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What you should know about farmland appraisals


What you should know about farmland appraisals

Farmland is an undeniably valuable asset.

Farm real estate, which includes land and structure, accounts for 80 percent of the total value of all farm assets in the United States in recent years, according to the United States Department of Agriculture Economic Research Service. Farmland values themselves have not grown much since 2014, but values have tended to see some increases year-to-year.

Farmland values are dependent on a number of factors. The general economy, local farm economy, policy and location-specific characteristics all affect farmland values, the USDA states. How the land is used also affects its value.

Putting a price tag on the land can get a little tricky, though. That’s where appraisals come in.

What is a farmland appraisal?

How much a piece of farm property is actually worth, though, or at least an agreed-upon number, often comes down to an official farmland appraisal.

A farmland appraisal provides an estimate of a property’s fair market value. Appraisals are conducted by a state-licensed appraiser who has been trained to properly assess the value of agricultural land.

The end result of an appraisal is a document that can be required in certain situations. For example, many farm lenders require before they can approve farm loans. That way, the lender can make sure the farm mortgage amount doesn’t exceed the property value.

What factors influence farmland appraisal?

While evaluating land, the appraiser will examine many factors and features of the property before setting an official appraisal amount. Here are just a few examples of what an appraiser may look at in a piece of land.

Access

The appraiser will no doubt look carefully at how easily the property is accessed. An appraiser will want to know whether there are roads leading to the property or if it is landlocked.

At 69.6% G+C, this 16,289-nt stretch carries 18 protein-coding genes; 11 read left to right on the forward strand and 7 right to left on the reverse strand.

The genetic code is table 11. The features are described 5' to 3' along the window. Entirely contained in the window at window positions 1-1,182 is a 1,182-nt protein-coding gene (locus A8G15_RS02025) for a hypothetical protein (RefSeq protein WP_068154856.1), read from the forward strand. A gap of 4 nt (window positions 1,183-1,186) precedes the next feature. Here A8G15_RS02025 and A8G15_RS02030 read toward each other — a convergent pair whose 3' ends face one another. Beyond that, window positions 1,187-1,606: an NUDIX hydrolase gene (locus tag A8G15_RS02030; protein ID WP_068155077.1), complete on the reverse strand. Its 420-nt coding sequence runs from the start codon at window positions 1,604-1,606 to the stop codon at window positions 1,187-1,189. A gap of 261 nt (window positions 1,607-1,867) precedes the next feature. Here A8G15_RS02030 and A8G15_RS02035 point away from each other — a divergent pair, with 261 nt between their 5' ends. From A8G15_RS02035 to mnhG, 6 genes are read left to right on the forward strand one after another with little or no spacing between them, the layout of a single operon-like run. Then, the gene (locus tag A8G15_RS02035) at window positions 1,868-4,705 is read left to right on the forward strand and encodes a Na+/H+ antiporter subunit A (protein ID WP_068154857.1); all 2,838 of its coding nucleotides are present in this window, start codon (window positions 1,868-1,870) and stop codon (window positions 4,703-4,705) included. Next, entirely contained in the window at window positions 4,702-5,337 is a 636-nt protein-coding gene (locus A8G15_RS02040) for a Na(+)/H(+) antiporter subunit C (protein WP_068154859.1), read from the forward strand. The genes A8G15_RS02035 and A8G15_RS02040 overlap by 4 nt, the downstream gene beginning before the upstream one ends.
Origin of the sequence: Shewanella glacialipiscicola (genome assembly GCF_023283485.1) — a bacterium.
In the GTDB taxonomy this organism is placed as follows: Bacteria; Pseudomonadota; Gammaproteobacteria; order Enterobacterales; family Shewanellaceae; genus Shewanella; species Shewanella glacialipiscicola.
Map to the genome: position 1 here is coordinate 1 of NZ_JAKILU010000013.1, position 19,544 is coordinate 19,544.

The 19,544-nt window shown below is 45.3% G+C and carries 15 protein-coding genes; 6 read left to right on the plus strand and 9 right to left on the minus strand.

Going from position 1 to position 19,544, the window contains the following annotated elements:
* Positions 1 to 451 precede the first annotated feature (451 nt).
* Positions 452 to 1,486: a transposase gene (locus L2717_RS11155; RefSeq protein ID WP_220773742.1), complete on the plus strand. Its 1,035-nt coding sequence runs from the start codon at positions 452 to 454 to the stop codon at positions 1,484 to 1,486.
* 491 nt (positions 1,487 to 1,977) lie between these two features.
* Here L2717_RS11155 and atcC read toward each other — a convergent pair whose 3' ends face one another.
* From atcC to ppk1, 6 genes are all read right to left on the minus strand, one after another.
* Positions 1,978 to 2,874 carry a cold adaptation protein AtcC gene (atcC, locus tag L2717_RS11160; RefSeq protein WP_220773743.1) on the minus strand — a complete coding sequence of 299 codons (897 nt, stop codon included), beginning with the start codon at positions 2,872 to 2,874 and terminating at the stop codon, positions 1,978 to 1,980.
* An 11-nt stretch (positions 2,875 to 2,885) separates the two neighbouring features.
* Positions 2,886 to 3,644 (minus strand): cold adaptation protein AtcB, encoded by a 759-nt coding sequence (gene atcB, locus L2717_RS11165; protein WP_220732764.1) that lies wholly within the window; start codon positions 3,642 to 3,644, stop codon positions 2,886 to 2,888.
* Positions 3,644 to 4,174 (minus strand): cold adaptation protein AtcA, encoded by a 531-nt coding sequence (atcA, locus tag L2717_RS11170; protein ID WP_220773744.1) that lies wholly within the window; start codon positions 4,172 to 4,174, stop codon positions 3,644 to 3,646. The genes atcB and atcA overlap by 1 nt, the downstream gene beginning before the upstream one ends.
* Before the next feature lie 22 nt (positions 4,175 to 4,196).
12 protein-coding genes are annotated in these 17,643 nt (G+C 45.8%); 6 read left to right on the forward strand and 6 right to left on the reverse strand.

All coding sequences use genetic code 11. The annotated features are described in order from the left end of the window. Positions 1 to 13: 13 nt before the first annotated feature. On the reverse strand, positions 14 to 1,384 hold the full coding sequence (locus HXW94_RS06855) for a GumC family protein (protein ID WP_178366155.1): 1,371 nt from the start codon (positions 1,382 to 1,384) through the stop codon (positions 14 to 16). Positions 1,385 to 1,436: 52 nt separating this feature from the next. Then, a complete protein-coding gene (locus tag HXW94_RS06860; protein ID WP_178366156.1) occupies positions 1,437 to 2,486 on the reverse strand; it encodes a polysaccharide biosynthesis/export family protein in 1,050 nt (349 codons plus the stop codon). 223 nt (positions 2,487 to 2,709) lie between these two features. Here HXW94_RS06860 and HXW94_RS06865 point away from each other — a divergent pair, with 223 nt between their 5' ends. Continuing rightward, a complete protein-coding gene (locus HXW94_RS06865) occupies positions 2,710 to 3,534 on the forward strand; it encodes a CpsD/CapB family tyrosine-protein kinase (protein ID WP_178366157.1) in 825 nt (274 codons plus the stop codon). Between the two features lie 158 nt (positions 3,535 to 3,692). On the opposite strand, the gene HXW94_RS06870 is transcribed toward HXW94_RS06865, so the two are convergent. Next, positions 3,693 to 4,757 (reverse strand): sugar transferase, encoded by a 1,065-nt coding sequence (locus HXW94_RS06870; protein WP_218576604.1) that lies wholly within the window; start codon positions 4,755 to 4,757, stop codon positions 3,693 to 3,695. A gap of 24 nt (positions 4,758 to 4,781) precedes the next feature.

They also will look at whether that access is legal, public, private, graded, paved and who is responsible for maintaining that access. For example, if the land is accessible by a county-owned road, which means the county will maintain the road, that will influence an appraisal differently from a road that is privately owned and maintained.

Topography and amenities

The topography of the land could also determine its value. Certain land types will be more valuable than others. A tract of land with many hills, rocks or ravines will be appraised differently from a generally flat parcel with excellent soil that lends itself even better to planting crops.

Some amenities, such as water access, can add both practical and sentimental value to property.

Configuration and size

A property’s general layout will also influence its appraisal. Long, narrow tracts of land could make equipment access more difficult, for example.

The size of the property has an impact on appraised values, too. Too small and the land uses could be limited, while a property that is too large may be appraised at a price that won’t attract many buyers unless it is able to be divided into separate parcels for sale.

A note on buildings on farmland